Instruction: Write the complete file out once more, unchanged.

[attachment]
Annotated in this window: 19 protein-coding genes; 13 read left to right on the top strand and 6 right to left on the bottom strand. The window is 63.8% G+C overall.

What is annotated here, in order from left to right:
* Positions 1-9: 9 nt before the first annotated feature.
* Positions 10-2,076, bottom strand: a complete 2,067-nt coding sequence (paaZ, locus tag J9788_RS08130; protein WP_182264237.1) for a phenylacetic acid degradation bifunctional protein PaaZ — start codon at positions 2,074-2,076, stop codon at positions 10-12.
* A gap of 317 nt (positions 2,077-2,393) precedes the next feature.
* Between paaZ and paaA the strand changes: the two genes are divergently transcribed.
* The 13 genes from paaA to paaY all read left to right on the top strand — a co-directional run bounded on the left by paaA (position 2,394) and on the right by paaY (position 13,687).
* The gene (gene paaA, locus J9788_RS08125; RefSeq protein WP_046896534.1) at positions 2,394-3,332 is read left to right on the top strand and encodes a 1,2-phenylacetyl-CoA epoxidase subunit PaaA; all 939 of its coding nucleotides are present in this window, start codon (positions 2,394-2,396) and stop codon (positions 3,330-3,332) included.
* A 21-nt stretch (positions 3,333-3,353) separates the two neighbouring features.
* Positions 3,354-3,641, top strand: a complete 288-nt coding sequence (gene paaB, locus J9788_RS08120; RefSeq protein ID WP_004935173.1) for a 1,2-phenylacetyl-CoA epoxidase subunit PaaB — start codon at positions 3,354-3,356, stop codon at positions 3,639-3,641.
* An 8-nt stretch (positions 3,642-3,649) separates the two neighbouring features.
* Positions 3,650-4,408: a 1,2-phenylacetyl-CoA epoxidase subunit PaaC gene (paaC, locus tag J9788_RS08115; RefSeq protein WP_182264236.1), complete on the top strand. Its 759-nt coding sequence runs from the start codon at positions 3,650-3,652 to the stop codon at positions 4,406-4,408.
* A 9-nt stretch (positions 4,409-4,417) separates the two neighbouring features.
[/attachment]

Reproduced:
Annotated in this window: 19 protein-coding genes; 13 read left to right on the top strand and 6 right to left on the bottom strand. The window is 63.8% G+C overall.

What is annotated here, in order from left to right:
* Positions 1-9: 9 nt before the first annotated feature.
* Positions 10-2,076, bottom strand: a complete 2,067-nt coding sequence (paaZ, locus tag J9788_RS08130; protein WP_182264237.1) for a phenylacetic acid degradation bifunctional protein PaaZ — start codon at positions 2,074-2,076, stop codon at positions 10-12.
* A gap of 317 nt (positions 2,077-2,393) precedes the next feature.
* Between paaZ and paaA the strand changes: the two genes are divergently transcribed.
* The 13 genes from paaA to paaY all read left to right on the top strand — a co-directional run bounded on the left by paaA (position 2,394) and on the right by paaY (position 13,687).
* The gene (gene paaA, locus J9788_RS08125; RefSeq protein WP_046896534.1) at positions 2,394-3,332 is read left to right on the top strand and encodes a 1,2-phenylacetyl-CoA epoxidase subunit PaaA; all 939 of its coding nucleotides are present in this window, start codon (positions 2,394-2,396) and stop codon (positions 3,330-3,332) included.
* A 21-nt stretch (positions 3,333-3,353) separates the two neighbouring features.
* Positions 3,354-3,641, top strand: a complete 288-nt coding sequence (gene paaB, locus J9788_RS08120; RefSeq protein ID WP_004935173.1) for a 1,2-phenylacetyl-CoA epoxidase subunit PaaB — start codon at positions 3,354-3,356, stop codon at positions 3,639-3,641.
* An 8-nt stretch (positions 3,642-3,649) separates the two neighbouring features.
* Positions 3,650-4,408: a 1,2-phenylacetyl-CoA epoxidase subunit PaaC gene (paaC, locus tag J9788_RS08115; RefSeq protein WP_182264236.1), complete on the top strand. Its 759-nt coding sequence runs from the start codon at positions 3,650-3,652 to the stop codon at positions 4,406-4,408.
* A 9-nt stretch (positions 4,409-4,417) separates the two neighbouring features.